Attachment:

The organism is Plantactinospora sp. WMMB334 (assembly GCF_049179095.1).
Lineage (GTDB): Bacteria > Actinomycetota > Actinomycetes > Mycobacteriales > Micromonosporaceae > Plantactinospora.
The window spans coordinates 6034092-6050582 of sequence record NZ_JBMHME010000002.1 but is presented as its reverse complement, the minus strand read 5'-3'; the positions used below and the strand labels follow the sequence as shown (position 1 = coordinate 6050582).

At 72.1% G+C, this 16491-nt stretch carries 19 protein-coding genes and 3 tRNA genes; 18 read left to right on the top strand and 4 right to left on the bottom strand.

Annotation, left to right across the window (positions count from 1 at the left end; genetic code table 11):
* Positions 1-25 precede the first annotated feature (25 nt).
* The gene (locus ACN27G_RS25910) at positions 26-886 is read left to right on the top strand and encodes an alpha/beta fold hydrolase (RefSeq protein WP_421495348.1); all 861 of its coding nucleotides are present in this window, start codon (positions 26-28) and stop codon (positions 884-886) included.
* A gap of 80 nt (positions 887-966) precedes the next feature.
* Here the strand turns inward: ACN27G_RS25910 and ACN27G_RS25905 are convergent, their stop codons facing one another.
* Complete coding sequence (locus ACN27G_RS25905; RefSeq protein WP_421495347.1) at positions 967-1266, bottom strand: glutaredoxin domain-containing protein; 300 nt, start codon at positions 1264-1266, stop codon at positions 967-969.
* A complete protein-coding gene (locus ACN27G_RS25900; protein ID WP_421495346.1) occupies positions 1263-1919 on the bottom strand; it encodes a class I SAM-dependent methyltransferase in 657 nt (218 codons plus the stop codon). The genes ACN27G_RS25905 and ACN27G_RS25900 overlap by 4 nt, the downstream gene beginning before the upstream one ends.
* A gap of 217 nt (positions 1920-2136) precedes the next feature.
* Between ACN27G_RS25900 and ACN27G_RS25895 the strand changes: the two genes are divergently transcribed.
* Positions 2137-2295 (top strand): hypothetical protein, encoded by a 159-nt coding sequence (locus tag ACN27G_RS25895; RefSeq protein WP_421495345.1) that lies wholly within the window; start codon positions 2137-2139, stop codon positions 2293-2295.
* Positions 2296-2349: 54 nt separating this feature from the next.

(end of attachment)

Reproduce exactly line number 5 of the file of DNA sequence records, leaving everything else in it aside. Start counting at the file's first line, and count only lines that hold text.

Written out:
Annotation, left to right across the window (positions count from 1 at the left end; genetic code table 11):